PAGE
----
Hive 7: a virtual world in a browser

Not to say I told you so, but This is only the beginning – ajax (and, I’m sure, other technologies that will peek out from around the corner before we know it) is on the up.

I really don’t think it’ll be long before the browser is everything we need to get most tasks done, and that’s no bad thing. What it does do is push commercial software into an entirely new age of revenue; open source applications are likely to be less able to keep up a centralised server-based environment, whereas suddenly commercial software vendors can charge a monthly fee to access their product. I’m sure open source software can engage in a more distributed set of hosting – in other words, there might be seventy different places to use a particular open source wordprocessor – but it’s more than likely that 99% of them will be supported with fees or advertising. And to be honest, as people get used to text ads I suspect their price is going to go through the floor, as banner ads did six years ago.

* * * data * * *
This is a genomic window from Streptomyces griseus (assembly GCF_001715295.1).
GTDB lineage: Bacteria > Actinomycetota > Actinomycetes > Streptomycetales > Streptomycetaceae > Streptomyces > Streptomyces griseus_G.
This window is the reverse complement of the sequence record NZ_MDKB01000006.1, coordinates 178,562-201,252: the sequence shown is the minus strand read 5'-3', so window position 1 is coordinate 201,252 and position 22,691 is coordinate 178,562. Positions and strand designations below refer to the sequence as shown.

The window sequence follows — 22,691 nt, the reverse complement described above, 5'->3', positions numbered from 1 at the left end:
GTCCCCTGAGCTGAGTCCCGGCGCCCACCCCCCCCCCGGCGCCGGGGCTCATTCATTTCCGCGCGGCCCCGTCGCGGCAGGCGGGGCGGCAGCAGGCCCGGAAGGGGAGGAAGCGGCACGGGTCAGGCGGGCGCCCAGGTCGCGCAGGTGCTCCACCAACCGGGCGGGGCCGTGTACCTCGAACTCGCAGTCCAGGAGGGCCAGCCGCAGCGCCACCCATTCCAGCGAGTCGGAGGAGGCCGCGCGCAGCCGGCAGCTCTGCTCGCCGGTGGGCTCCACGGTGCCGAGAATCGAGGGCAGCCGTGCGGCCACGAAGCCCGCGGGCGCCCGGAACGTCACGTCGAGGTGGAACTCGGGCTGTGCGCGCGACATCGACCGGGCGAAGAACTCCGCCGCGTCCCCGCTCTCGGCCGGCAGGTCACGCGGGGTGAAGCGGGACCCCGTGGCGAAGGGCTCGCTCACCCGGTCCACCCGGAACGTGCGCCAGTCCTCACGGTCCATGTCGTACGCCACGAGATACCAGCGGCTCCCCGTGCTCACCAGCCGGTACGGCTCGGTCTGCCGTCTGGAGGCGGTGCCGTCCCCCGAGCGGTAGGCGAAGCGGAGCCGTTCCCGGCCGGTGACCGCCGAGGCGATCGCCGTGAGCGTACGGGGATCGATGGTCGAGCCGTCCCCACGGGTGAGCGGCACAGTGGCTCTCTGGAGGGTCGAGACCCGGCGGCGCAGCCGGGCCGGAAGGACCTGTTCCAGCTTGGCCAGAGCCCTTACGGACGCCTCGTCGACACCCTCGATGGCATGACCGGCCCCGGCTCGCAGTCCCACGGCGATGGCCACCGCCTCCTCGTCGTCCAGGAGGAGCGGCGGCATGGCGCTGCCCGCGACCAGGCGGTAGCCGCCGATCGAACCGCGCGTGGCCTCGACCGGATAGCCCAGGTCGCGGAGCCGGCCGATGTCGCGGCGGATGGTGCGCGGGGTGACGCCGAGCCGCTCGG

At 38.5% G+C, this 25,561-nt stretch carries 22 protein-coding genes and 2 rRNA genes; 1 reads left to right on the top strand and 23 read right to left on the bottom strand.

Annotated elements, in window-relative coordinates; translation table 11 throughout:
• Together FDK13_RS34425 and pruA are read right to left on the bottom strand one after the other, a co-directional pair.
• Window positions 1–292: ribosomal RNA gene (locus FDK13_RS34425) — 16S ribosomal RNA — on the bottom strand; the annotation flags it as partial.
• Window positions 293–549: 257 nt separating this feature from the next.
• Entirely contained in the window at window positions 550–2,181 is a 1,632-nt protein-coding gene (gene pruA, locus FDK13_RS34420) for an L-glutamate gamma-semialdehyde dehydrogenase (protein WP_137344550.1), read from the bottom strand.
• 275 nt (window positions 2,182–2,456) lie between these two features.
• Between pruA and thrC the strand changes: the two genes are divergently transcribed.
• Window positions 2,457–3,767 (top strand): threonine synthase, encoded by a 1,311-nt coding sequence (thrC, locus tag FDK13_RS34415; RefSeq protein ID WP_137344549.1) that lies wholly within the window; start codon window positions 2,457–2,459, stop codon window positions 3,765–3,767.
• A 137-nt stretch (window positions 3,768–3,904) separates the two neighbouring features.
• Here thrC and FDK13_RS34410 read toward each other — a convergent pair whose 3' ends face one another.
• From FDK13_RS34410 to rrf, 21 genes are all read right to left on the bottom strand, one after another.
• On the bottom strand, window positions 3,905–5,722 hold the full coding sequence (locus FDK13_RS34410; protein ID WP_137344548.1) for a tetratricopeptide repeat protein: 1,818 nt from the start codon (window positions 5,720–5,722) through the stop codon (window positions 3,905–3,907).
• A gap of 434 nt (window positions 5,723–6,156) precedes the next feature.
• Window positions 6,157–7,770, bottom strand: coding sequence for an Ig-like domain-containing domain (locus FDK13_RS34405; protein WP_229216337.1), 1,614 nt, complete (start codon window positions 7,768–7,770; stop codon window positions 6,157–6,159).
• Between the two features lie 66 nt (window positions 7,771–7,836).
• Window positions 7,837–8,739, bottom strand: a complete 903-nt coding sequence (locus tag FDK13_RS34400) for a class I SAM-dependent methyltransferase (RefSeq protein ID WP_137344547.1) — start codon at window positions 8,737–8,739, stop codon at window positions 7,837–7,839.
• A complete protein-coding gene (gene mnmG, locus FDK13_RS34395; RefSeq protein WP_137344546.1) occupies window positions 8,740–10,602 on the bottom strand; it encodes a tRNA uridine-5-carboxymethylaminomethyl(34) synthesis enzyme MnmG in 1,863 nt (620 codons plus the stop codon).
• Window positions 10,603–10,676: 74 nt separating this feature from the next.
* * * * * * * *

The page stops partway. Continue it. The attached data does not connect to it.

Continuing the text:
Nonetheless, the implications for universities and public organisations are huge – can you imagine if you could just pick up an open source app and stick it on a central application server? No more license fees, no more compatibility headaches, no more calls to Microsoft Support at $foolish a call …

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